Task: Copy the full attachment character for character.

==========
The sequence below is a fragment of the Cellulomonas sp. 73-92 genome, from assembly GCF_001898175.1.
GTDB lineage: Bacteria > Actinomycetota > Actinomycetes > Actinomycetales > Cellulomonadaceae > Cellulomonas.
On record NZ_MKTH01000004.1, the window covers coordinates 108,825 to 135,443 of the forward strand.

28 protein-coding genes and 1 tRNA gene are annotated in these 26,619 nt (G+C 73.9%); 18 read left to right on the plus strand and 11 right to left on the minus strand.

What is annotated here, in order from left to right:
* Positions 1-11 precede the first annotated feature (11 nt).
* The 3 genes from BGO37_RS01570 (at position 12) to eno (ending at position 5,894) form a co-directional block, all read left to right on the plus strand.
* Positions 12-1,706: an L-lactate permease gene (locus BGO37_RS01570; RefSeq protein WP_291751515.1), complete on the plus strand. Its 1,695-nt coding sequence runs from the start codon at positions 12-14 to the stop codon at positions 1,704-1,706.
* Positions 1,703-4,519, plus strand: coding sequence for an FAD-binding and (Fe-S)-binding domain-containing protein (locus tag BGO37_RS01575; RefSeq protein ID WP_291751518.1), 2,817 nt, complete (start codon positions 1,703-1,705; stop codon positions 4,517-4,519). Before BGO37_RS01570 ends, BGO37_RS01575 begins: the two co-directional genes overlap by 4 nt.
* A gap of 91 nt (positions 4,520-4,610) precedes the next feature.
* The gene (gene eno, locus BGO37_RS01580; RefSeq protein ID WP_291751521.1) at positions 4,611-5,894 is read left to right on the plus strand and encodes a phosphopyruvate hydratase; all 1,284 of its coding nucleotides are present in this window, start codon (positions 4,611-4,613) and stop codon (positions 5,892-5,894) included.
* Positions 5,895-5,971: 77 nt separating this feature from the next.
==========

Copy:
The sequence below is a fragment of the Cellulomonas sp. 73-92 genome, from assembly GCF_001898175.1.
GTDB lineage: Bacteria > Actinomycetota > Actinomycetes > Actinomycetales > Cellulomonadaceae > Cellulomonas.
On record NZ_MKTH01000004.1, the window covers coordinates 108,825 to 135,443 of the forward strand.

28 protein-coding genes and 1 tRNA gene are annotated in these 26,619 nt (G+C 73.9%); 18 read left to right on the plus strand and 11 right to left on the minus strand.

What is annotated here, in order from left to right:
* Positions 1-11 precede the first annotated feature (11 nt).
* The 3 genes from BGO37_RS01570 (at position 12) to eno (ending at position 5,894) form a co-directional block, all read left to right on the plus strand.
* Positions 12-1,706: an L-lactate permease gene (locus BGO37_RS01570; RefSeq protein WP_291751515.1), complete on the plus strand. Its 1,695-nt coding sequence runs from the start codon at positions 12-14 to the stop codon at positions 1,704-1,706.
* Positions 1,703-4,519, plus strand: coding sequence for an FAD-binding and (Fe-S)-binding domain-containing protein (locus tag BGO37_RS01575; RefSeq protein ID WP_291751518.1), 2,817 nt, complete (start codon positions 1,703-1,705; stop codon positions 4,517-4,519). Before BGO37_RS01570 ends, BGO37_RS01575 begins: the two co-directional genes overlap by 4 nt.
* A gap of 91 nt (positions 4,520-4,610) precedes the next feature.
* The gene (gene eno, locus BGO37_RS01580; RefSeq protein ID WP_291751521.1) at positions 4,611-5,894 is read left to right on the plus strand and encodes a phosphopyruvate hydratase; all 1,284 of its coding nucleotides are present in this window, start codon (positions 4,611-4,613) and stop codon (positions 5,892-5,894) included.
* Positions 5,895-5,971: 77 nt separating this feature from the next.